Audio Effects for HTML5 Based Mobile Apps

I’ve been experimenting a bit with HTML5 mobile applications.  One of the funny little corners I’ve found is how to reliably use audio effects across platforms.  The HTML5 spec includes an <audio> tag.  Unfortunately I found it to be a little quirky, especially on some Android 2.x devices that I tested.

If you aren’t concerned with every mobile device and you know that it is well supported on your target platforms, the <audio> tag might be the easiest way to create sounds.  Here is an example:

<audio id="sound_click" src="audio/click.wav" preload="auto"></audio>
    //do this when you want to play the click.wav sound:

For me, this worked out perfectly for the iOS devices I tested with and also in the Chrome browser I use during development.  On my Android 2.3 device, it was very laggy and I couldn’t get it to work the way I wanted.

There are some open source libraries that can help you in your cross-platform quest.  I looked at jPlayer for a bit.  It works on the devices I tested on.  Under the hood jPlayer uses the HTML5 audio tag with a Flash player fallback.   It is a great solution if you are doing a pure web app and don’t have any access to the native layer.

I am using PhoneGap Build to package my HTML5 code as a native app on Android.  That gives me another option.  I can use PhoneGap’s audio API for the cross platform audio goodness that I want.  It did take a little research to get all the pieces in just right.  The trick I was missing in my first go round was specifying the path to the audio resource properly.  It turns out that you need to prepend “/android_asset/www/” to the relative path for your audio file.  In the end my audio code looked like this:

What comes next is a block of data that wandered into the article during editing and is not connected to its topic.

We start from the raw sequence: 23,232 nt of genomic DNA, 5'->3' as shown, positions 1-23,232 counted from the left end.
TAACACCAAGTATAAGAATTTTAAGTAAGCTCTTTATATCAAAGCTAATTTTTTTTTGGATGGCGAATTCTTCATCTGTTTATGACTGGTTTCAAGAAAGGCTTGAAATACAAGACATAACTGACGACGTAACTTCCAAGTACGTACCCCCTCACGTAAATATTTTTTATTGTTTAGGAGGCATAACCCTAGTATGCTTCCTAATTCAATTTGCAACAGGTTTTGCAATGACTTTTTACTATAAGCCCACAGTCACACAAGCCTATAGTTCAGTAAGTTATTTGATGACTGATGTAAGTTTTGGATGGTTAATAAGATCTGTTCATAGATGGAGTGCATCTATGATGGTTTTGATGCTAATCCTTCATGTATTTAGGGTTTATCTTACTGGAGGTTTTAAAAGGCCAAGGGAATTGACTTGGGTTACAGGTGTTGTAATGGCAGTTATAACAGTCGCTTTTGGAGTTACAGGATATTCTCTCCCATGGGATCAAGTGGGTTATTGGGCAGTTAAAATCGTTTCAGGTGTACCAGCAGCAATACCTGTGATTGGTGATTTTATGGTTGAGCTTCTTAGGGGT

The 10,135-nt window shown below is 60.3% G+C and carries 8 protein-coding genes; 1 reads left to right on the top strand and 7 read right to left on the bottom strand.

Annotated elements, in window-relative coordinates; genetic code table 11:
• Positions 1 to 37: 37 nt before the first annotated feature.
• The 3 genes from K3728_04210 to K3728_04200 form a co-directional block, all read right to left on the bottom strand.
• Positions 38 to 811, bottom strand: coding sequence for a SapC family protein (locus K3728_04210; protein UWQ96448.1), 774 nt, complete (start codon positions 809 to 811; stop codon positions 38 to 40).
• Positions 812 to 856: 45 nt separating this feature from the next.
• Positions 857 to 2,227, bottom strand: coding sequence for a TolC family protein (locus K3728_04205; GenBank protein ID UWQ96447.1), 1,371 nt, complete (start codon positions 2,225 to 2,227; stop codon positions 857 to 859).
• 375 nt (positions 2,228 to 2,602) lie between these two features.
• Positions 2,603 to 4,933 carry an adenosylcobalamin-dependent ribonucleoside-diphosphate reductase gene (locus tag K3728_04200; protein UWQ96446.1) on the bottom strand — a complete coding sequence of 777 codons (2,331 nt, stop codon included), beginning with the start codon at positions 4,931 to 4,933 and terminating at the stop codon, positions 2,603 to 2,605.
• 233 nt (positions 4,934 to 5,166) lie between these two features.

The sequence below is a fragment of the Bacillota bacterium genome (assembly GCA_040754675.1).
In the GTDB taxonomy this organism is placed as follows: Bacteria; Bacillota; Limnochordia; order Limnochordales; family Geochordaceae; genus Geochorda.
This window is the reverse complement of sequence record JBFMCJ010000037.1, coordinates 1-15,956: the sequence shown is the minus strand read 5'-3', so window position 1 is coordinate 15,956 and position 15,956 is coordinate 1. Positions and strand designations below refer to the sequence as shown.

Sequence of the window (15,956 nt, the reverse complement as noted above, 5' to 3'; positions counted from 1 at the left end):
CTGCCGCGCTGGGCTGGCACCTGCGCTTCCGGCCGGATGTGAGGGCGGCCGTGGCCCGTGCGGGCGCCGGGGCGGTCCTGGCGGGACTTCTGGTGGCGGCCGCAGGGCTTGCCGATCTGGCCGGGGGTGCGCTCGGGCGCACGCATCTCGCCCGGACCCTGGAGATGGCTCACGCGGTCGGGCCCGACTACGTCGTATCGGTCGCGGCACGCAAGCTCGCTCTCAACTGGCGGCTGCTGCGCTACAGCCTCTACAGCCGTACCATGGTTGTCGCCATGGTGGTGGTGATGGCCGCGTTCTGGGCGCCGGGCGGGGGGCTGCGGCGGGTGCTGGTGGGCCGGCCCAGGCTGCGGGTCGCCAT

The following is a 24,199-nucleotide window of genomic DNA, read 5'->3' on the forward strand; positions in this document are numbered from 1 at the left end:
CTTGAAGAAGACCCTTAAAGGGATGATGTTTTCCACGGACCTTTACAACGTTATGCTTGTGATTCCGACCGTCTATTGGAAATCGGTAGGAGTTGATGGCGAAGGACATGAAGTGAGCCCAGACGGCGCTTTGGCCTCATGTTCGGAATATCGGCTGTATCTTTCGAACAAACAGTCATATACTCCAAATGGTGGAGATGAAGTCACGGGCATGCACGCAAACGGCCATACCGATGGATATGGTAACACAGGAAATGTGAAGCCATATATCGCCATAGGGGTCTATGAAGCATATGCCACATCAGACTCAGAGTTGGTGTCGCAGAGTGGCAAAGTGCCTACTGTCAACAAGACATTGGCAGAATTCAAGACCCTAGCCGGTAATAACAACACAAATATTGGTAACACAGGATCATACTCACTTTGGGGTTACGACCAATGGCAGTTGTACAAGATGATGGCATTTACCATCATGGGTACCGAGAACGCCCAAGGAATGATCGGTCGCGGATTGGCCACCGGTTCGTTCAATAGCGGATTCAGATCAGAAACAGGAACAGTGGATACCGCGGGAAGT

var my_media = null;
function playClick() {
    if (onAndroid && onPhoneGap) {
        if (my_media == null) {
            my_media = new Media("/android_asset/www/audio/click.wav",
                                                function () { console.log("playAudio():Audio Success"); },
                                                function (err) { console.log("playAudio():Audio Error: " + err); console.log(err); console.log(err.toString()); });
    } else {

This lets me use the regular HTML5 audio tag when my application isn’t running as a native app and the PhoneGap media API when I’m on android. 

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